Stern v. Marshall is the most recent decision in a series of cases decided by the Supreme Court that involves the doctrine of public rights. The Court found that although 28 U.S.C. § 157(b)(2)(C) permits a bankruptcy court to enter final judgments on all counterclaims, Article III of the Constitution does not. The Court reiterated that Article III, Section 1 of the Constitution mandates the judicial power of the United States "be vested in one Supreme Court, and in such inferior Courts as the Congress may from time to time ordain and establish." The judges for these courts must have constitutionally protected salaries and tenure. Bankruptcy judges do not enjoy these protections, and so, may not hear matters that must come before Article III courts. The Supreme Court applied the relevant case law to its analysis in Stern, including American Insurance Co., Murray's Lessee, Ex parte Bakelite Corp., Crowell, Thomas, Northern Pipeline Construction Co., Commodity Futures Trading Commission, and Granfinanciera. Chief Justice Roberts, writing for the majority, relied heavily on Murray's Lessee and Northern Pipeline despite more recent precedent. The Court glossed over the most important issue for bankruptcy courts in a footnote of its decision: "Because neither party asks us to reconsider the public rights framework for bankruptcy, we follow the same approach here . . . ." By declining to discuss further the public rights framework for bankruptcy, the Court left bankruptcy judges and practitioners to rely on precedent that is not dispositive-some of it very shaky. This Comment proposes a seven-factor analysis to help guide bankruptcy judges and practitioners, and to help shed some light on how to determine whether a matter is a public right and so may be heard and decided by a bankruptcy court.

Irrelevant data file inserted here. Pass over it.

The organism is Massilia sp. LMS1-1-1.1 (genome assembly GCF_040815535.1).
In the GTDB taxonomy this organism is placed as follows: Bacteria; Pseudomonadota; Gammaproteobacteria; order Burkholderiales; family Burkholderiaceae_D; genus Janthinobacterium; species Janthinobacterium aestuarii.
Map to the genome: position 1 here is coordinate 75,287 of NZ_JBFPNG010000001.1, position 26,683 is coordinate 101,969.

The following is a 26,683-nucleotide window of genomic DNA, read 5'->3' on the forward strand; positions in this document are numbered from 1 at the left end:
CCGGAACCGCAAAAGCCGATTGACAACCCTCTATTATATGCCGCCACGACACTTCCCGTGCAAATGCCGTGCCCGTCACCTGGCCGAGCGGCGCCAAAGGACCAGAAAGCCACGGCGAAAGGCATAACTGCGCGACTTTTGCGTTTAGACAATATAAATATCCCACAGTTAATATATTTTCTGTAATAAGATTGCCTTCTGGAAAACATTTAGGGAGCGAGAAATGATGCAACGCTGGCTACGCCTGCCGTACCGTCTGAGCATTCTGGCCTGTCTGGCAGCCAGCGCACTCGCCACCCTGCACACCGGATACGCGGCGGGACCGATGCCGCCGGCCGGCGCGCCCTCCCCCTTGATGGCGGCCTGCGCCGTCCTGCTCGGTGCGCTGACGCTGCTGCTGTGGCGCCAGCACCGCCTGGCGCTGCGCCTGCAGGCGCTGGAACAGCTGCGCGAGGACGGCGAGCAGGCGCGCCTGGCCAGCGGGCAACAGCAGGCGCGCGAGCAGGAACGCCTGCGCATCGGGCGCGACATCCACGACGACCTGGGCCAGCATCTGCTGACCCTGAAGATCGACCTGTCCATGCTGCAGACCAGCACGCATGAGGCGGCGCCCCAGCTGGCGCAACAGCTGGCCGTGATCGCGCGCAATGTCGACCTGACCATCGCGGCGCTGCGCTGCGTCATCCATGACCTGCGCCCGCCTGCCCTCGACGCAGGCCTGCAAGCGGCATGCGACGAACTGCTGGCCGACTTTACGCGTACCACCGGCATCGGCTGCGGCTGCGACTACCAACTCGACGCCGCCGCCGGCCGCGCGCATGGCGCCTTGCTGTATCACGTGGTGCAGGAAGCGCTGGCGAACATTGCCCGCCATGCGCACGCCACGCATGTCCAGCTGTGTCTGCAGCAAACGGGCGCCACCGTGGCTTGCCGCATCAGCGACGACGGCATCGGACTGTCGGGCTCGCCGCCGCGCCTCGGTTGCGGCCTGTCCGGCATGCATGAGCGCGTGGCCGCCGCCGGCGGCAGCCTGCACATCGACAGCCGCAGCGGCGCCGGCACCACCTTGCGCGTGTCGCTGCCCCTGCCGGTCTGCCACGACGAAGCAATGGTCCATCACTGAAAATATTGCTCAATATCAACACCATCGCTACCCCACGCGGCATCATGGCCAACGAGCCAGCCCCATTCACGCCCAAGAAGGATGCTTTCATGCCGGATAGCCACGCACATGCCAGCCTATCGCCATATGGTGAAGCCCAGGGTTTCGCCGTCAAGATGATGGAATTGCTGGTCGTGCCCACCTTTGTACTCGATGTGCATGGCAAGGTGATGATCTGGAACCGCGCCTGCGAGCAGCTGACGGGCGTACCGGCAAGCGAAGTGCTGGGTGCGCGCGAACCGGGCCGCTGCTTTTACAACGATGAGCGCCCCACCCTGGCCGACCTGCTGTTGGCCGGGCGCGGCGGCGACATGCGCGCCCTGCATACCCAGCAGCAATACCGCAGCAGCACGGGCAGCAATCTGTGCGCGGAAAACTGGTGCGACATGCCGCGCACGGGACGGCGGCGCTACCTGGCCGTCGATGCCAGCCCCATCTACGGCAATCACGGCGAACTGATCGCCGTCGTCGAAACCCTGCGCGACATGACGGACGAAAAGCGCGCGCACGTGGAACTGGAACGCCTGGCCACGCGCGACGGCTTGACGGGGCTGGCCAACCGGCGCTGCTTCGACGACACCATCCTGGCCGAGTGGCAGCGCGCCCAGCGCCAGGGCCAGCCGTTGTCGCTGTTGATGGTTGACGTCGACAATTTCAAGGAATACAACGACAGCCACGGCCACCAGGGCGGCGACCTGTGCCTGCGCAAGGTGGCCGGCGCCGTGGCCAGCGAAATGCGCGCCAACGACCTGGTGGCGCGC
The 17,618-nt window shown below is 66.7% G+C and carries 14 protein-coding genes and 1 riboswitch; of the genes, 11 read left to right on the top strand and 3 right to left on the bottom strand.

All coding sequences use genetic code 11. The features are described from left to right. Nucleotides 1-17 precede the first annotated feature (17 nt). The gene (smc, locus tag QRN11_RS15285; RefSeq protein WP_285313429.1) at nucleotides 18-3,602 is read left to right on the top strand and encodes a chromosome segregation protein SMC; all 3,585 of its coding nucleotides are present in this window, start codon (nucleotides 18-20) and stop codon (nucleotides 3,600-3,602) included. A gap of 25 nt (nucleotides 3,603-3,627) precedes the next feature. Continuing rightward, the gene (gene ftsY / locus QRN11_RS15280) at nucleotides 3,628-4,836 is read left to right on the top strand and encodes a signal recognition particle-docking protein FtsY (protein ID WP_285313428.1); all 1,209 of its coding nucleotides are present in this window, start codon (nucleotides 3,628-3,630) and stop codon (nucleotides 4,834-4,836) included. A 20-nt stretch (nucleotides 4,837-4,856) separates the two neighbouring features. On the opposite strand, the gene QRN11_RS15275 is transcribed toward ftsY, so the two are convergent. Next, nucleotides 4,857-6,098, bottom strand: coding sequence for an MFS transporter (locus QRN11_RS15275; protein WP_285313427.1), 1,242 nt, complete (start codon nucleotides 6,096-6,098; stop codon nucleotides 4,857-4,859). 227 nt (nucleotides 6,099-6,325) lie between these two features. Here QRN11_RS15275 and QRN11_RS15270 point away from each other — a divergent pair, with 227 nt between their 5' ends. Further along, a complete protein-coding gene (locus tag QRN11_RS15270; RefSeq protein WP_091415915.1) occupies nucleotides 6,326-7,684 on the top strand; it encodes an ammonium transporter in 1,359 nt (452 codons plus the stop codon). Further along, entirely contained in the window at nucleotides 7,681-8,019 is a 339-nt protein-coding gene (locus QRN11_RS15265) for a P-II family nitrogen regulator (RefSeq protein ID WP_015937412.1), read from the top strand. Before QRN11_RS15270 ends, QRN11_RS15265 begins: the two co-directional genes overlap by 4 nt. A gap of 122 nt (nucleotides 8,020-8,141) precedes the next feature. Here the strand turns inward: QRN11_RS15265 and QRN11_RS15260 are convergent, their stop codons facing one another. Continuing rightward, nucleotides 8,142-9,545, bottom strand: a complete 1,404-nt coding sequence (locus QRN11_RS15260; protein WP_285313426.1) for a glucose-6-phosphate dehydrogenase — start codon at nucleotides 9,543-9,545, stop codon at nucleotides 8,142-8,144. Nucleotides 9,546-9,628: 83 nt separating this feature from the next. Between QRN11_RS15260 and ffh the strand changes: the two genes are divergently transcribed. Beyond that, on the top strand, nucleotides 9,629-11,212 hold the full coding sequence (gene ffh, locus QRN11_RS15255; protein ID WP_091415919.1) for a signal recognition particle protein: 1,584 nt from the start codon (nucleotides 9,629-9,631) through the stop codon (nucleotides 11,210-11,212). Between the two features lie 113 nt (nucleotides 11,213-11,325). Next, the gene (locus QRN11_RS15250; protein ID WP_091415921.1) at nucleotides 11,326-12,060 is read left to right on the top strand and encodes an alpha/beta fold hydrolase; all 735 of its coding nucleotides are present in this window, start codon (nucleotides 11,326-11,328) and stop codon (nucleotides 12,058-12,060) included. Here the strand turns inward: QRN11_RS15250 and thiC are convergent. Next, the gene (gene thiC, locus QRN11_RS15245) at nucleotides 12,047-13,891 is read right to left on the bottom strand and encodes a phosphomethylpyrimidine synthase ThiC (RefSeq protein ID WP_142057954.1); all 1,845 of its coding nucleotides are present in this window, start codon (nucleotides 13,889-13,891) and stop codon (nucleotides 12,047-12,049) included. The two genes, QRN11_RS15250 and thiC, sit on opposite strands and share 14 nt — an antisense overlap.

Stephanie J. Bentley,
Responding to Stern v. Marshall,
Emory Bankr. Devs. J.
Available at: https://scholarlycommons.law.emory.edu/ebdj/vol29/iss1/7